Most importantly, look for patterns and consistent comments. If you hear multiple stores talk about poor service, inaccurate data, or problem resolution that takes months, give those comments more credibility.
A – Assess Costs and Return on Investment.
Once you have qualified your potential systems, consider the up-front and long-term costs of the system. As much as you can, contemplate the total cost of ownership for a system.
Note that I have considering costs as a task that is pretty far down in the process. An inexpensive system that does not meet your long-term needs is not a success. Putting something cheap and then needing to change it in 2 years will often cost a company more in the long run than going with the best solution and implementing it once.
There are different business models for purchasing software. Software as a service (SaaS) or subscription-based software is becoming very popular. Customers like it because it reduces costs to a consistent monthly payment. Ironically, software companies like it too because it generates a consistent perpetual monthly revenue stream. Other systems have up-front costs and running costs. There is nothing easy about comparing system costs when the software providers use different pricing models. I recommend modeling the use of the software over a 5-7 year period. When you create that kind of model, you should have a clear appreciation for how two systems stack up against each other.
If you have near-term plans for expansion (e.g., opening a second store, or adding an eCommerce to your website), ask the technology company to provide a quote for the cost to accommodate that expansion.
Consider not only up-front costs and running cost, but also return on investment. Ask yourself, if this system achieves x, w and z, what are the savings, increased revenue, or higher profits I might realize from using the system. Model these over the same 5-7 year period.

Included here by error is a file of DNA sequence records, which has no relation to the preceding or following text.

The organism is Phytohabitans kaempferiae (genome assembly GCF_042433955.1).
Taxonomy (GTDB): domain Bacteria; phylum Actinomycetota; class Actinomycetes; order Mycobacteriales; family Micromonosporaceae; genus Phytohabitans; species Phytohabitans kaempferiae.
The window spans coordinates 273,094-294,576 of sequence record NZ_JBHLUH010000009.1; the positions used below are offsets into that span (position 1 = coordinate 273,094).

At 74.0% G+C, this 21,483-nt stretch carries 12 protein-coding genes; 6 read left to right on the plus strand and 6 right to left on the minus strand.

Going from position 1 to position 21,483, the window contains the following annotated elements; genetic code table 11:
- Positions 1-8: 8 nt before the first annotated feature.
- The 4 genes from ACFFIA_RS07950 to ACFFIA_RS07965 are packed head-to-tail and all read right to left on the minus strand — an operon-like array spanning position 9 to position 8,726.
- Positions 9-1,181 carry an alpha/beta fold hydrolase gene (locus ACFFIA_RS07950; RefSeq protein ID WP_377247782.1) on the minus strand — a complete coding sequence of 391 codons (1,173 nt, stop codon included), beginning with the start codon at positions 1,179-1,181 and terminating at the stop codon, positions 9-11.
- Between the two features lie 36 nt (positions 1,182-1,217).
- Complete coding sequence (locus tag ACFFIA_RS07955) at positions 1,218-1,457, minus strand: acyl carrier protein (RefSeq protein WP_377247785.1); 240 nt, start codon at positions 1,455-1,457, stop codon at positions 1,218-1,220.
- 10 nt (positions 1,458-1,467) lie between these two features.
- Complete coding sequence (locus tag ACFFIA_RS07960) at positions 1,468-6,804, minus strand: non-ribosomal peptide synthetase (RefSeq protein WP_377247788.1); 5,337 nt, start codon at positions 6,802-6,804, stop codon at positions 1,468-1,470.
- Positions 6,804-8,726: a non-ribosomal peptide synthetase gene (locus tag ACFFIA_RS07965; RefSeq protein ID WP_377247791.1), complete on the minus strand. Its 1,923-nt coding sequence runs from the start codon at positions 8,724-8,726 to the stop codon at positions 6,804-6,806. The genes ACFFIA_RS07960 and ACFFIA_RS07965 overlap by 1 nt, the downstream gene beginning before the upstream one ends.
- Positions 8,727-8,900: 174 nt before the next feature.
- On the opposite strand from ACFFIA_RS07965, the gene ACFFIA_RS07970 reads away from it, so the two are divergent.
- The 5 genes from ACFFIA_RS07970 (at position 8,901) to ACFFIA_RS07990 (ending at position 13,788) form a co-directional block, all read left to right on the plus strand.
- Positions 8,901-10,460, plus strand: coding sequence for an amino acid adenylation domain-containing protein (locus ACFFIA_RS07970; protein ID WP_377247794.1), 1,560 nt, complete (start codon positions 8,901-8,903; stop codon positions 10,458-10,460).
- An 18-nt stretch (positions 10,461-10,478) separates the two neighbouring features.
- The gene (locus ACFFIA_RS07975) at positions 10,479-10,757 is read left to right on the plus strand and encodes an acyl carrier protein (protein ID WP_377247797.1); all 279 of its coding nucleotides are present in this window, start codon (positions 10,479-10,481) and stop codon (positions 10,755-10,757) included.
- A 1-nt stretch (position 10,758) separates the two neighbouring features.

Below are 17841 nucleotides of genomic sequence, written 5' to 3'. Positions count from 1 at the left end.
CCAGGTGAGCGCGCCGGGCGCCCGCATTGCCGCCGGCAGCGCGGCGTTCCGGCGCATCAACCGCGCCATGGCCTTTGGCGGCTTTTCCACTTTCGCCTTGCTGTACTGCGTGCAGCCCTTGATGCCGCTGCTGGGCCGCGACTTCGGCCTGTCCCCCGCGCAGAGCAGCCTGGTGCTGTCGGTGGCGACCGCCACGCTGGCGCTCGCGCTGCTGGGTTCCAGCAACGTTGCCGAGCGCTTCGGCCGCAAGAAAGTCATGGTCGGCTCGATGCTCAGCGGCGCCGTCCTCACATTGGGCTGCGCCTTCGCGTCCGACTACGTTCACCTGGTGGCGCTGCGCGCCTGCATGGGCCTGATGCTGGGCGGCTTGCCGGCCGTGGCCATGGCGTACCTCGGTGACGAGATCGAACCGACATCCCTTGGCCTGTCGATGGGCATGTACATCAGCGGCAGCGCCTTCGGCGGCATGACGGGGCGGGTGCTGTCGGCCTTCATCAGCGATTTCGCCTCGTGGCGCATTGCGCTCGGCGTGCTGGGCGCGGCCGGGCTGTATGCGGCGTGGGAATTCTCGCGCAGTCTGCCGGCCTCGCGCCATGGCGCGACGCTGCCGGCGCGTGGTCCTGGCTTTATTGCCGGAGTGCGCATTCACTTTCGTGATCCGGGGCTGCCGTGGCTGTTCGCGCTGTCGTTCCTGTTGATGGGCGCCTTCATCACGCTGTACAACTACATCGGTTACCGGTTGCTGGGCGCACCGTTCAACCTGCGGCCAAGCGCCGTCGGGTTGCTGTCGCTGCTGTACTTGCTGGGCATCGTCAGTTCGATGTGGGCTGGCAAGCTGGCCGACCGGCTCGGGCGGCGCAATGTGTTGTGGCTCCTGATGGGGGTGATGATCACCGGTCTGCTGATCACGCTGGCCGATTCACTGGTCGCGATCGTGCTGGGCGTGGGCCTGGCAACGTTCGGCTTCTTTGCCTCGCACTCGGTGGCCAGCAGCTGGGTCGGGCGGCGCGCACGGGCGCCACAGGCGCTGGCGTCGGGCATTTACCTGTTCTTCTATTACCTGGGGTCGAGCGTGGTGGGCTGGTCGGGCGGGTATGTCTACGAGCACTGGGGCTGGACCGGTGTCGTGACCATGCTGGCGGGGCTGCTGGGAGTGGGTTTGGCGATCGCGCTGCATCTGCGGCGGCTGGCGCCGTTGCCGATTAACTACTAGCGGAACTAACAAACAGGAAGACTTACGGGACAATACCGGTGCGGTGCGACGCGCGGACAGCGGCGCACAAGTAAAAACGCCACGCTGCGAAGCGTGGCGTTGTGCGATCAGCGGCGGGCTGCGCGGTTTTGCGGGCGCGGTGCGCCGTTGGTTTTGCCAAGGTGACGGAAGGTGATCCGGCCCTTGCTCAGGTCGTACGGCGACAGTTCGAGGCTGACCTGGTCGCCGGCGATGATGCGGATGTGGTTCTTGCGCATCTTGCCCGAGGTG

May one last circle back to your priorities list to be sure that the solution gives you enough of what you were hoping to get from system.
S – Select and Implement Your Chosen System.
Once you have selected your technology solution and provider, commit the resources and time to properly install and train your team on the use of the new system. An implementation presents a great time to clean up data, design and implement business processes, and even improve other aspects of your day-to-day operations. Putting a system in requires time, focus and patience. It is change and most people hate change. Your POS provider should be a great resource and a trusted guide to help you make the best use of the tool they are providing. Look for their advice and counsel. But remember that you know what is best for your business. You should challenge your technology provider and the team that is spearheading the implementation. Encourage them to challenge you as well. If you do this, you will get the most value out of this implementation process and you will be best positioned for success with your new system.
Deciding to add technology to your operation, and then going through a rigorous process to find the best fit, will help your store in the long run. It requires time and focus at the beginning, but that investment of effort at the outset will help ensure that you have a system that is best suited to support your business for many years to come.